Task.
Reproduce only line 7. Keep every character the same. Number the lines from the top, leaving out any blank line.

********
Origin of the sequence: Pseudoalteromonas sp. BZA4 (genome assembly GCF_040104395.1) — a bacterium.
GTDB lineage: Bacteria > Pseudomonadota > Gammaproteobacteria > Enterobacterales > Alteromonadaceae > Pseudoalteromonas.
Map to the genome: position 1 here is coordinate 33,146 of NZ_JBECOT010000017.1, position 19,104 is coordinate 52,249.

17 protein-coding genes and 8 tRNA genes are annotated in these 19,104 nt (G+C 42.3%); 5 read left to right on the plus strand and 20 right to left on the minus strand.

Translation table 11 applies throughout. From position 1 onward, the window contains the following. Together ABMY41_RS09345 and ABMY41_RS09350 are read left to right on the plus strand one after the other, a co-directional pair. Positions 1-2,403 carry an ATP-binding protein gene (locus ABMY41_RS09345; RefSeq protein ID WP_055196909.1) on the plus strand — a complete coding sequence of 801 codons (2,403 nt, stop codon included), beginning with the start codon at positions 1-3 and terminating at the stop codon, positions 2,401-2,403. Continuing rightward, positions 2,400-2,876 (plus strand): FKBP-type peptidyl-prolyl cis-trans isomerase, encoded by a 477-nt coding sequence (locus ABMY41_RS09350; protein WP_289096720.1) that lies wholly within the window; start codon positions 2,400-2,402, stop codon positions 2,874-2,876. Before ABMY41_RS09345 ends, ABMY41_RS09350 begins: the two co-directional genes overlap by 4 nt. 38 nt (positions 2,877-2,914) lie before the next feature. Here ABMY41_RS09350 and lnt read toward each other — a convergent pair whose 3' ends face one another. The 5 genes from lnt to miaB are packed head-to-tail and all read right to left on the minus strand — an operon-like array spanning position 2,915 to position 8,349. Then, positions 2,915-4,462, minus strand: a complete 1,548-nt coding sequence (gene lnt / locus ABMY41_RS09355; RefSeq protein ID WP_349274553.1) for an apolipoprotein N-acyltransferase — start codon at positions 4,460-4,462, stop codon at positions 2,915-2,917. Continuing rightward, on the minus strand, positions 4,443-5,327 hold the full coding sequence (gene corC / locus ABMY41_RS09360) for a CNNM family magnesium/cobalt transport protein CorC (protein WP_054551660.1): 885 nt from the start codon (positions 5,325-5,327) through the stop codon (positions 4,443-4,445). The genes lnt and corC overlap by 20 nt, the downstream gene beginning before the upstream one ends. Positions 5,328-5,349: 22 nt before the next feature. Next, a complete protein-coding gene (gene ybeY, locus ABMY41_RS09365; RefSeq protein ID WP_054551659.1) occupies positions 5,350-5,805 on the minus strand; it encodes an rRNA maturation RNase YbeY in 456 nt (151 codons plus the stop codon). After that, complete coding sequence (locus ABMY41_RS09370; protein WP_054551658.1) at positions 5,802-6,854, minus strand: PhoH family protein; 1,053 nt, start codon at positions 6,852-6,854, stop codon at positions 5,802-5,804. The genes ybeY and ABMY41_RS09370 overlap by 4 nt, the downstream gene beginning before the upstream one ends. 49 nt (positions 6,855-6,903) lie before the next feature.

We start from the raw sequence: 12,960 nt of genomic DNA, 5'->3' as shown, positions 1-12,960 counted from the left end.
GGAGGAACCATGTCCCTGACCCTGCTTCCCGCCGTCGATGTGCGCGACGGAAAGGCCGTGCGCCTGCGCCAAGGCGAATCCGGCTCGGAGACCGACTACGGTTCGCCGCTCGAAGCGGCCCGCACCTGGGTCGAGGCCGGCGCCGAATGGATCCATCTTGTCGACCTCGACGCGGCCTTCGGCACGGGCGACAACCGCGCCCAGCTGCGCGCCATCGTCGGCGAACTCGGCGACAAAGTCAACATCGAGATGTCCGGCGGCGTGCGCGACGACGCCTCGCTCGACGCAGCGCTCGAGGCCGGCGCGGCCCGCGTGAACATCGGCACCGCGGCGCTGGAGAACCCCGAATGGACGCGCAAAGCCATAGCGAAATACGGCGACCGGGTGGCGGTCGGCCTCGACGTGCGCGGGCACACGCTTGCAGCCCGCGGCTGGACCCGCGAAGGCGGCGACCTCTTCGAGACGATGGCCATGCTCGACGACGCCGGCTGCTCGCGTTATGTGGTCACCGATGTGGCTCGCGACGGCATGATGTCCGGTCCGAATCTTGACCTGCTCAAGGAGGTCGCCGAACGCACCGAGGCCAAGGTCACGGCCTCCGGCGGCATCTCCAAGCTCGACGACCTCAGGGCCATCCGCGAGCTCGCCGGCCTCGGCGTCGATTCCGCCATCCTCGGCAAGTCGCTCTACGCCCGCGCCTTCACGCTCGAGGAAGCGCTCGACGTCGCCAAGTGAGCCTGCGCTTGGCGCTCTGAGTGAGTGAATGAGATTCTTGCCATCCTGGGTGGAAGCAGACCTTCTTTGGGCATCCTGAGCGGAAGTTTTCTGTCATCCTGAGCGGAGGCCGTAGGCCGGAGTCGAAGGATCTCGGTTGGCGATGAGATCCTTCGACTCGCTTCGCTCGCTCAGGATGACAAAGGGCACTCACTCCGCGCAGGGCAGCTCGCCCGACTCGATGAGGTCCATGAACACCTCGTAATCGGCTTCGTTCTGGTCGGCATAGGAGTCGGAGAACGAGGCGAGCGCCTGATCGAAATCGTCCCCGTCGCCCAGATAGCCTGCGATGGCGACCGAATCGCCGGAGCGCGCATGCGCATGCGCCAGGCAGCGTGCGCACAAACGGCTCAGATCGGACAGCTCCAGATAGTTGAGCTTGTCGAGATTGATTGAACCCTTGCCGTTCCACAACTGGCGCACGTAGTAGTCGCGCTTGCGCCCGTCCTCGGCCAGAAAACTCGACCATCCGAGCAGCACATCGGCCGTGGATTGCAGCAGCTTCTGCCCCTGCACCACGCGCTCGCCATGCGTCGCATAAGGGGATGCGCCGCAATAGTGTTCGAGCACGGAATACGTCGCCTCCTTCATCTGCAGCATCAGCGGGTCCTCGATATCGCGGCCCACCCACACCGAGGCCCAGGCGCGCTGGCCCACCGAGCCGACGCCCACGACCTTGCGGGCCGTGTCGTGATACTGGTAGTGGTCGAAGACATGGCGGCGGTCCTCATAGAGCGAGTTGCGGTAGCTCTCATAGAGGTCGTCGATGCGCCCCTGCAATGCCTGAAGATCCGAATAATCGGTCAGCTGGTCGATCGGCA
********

GGAGGAACCATGTCCCTGACCCTGCTTCCCGCCGTCGATGTGCGCGACGGAAAGGCCGTGCGCCTGCGCCAAGGCGAATCCGGCTCGGAGACCGACTACGGTTCGCCGCTCGAAGCGGCCCGCACCTGGGTCGAGGCCGGCGCCGAATGGATCCATCTTGTCGACCTCGACGCGGCCTTCGGCACGGGCGACAACCGCGCCCAGCTGCGCGCCATCGTCGGCGAACTCGGCGACAAAGTCAACATCGAGATGTCCGGCGGCGTGCGCGACGACGCCTCGCTCGACGCAGCGCTCGAGGCCGGCGCGGCCCGCGTGAACATCGGCACCGCGGCGCTGGAGAACCCCGAATGGACGCGCAAAGCCATAGCGAAATACGGCGACCGGGTGGCGGTCGGCCTCGACGTGCGCGGGCACACGCTTGCAGCCCGCGGCTGGACCCGCGAAGGCGGCGACCTCTTCGAGACGATGGCCATGCTCGACGACGCCGGCTGCTCGCGTTATGTGGTCACCGATGTGGCTCGCGACGGCATGATGTCCGGTCCGAATCTTGACCTGCTCAAGGAGGTCGCCGAACGCACCGAGGCCAAGGTCACGGCCTCCGGCGGCATCTCCAAGCTCGACGACCTCAGGGCCATCCGCGAGCTCGCCGGCCTCGGCGTCGATTCCGCCATCCTCGGCAAGTCGCTCTACGCCCGCGCCTTCACGCTCGAGGAAGCGCTCGACGTCGCCAAGTGAGCCTGCGCTTGGCGCTCTGAGTGAGTGAATGAGATTCTTGCCATCCTGGGTGGAAGCAGACCTTCTTTGGGCATCCTGAGCGGAAGTTTTCTGTCATCCTGAGCGGAGGCCGTAGGCCGGAGTCGAAGGATCTCGGTTGGCGATGAGATCCTTCGACTCGCTTCGCTCGCTCAGGATGACAAAGGGCACTCACTCCGCGCAGGGCAGCTCGCCCGACTCGATGAGGTCCATGAACACCTCGTAATCGGCTTCGTTCTGGTCGGCATAGGAGTCGGAGAACGAGGCGAGCGCCTGATCGAAATCGTCCCCGTCGCCCAGATAGCCTGCGATGGCGACCGAATCGCCGGAGCGCGCATGCGCATGCGCCAGGCAGCGTGCGCACAAACGGCTCAGATCGGACAGCTCCAGATAGTTGAGCTTGTCGAGATTGATTGAACCCTTGCCGTTCCACAACTGGCGCACGTAGTAGTCGCGCTTGCGCCCGTCCTCGGCCAGAAAACTCGACCATCCGAGCAGCACATCGGCCGTGGATTGCAGCAGCTTCTGCCCCTGCACCACGCGCTCGCCATGCGTCGCATAAGGGGATGCGCCGCAATAGTGTTCGAGCACGGAATACGTCGCCTCCTTCATCTGCAGCATCAGCGGGTCCTCGATATCGCGGCCCACCCACACCGAGGCCCAGGCGCGCTGGCCCACCGAGCCGACGCCCACGACCTTGCGGGCCGTGTCGTGATACTGGTAGTGGTCGAAGACATGGCGGCGGTCCTCATAGAGCGAGTTGCGGTAGCTCTCATAGAGGTCGTCGATGCGCCCCTGCAATGCCTGAAGATCCGAATAATCGGTCAGCTGGTCGATCGGCA